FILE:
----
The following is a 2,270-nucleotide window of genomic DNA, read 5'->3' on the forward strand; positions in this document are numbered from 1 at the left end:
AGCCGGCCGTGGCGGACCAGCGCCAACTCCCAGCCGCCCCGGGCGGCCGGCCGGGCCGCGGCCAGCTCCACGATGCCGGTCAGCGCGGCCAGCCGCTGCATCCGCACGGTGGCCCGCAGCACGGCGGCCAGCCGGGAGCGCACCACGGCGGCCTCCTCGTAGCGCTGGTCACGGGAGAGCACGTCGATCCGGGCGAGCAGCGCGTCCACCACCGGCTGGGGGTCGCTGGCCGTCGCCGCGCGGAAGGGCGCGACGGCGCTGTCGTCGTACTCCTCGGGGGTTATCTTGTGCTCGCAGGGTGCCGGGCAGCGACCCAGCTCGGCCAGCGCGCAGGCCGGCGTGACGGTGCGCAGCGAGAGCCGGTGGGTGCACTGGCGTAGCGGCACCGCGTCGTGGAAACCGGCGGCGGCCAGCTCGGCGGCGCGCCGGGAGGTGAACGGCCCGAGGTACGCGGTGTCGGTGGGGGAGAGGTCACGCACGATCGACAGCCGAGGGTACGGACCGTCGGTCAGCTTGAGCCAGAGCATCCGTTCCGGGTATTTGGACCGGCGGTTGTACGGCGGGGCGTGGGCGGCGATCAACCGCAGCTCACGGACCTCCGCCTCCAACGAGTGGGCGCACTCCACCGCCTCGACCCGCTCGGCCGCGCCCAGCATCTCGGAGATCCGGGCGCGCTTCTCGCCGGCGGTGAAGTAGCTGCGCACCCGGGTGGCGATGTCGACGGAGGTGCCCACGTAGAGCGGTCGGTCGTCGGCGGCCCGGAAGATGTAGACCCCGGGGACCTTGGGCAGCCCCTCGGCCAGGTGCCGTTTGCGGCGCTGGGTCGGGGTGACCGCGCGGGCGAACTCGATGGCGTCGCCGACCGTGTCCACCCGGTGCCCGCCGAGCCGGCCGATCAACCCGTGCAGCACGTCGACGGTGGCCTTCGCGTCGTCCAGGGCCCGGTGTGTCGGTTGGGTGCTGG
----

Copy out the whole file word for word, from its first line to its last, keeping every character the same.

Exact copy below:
The following is a 2,270-nucleotide window of genomic DNA, read 5'->3' on the forward strand; positions in this document are numbered from 1 at the left end:
AGCCGGCCGTGGCGGACCAGCGCCAACTCCCAGCCGCCCCGGGCGGCCGGCCGGGCCGCGGCCAGCTCCACGATGCCGGTCAGCGCGGCCAGCCGCTGCATCCGCACGGTGGCCCGCAGCACGGCGGCCAGCCGGGAGCGCACCACGGCGGCCTCCTCGTAGCGCTGGTCACGGGAGAGCACGTCGATCCGGGCGAGCAGCGCGTCCACCACCGGCTGGGGGTCGCTGGCCGTCGCCGCGCGGAAGGGCGCGACGGCGCTGTCGTCGTACTCCTCGGGGGTTATCTTGTGCTCGCAGGGTGCCGGGCAGCGACCCAGCTCGGCCAGCGCGCAGGCCGGCGTGACGGTGCGCAGCGAGAGCCGGTGGGTGCACTGGCGTAGCGGCACCGCGTCGTGGAAACCGGCGGCGGCCAGCTCGGCGGCGCGCCGGGAGGTGAACGGCCCGAGGTACGCGGTGTCGGTGGGGGAGAGGTCACGCACGATCGACAGCCGAGGGTACGGACCGTCGGTCAGCTTGAGCCAGAGCATCCGTTCCGGGTATTTGGACCGGCGGTTGTACGGCGGGGCGTGGGCGGCGATCAACCGCAGCTCACGGACCTCCGCCTCCAACGAGTGGGCGCACTCCACCGCCTCGACCCGCTCGGCCGCGCCCAGCATCTCGGAGATCCGGGCGCGCTTCTCGCCGGCGGTGAAGTAGCTGCGCACCCGGGTGGCGATGTCGACGGAGGTGCCCACGTAGAGCGGTCGGTCGTCGGCGGCCCGGAAGATGTAGACCCCGGGGACCTTGGGCAGCCCCTCGGCCAGGTGCCGTTTGCGGCGCTGGGTCGGGGTGACCGCGCGGGCGAACTCGATGGCGTCGCCGACCGTGTCCACCCGGTGCCCGCCGAGCCGGCCGATCAACCCGTGCAGCACGTCGACGGTGGCCTTCGCGTCGTCCAGGGCCCGGTGTGTCGGTTGGGTGCTGG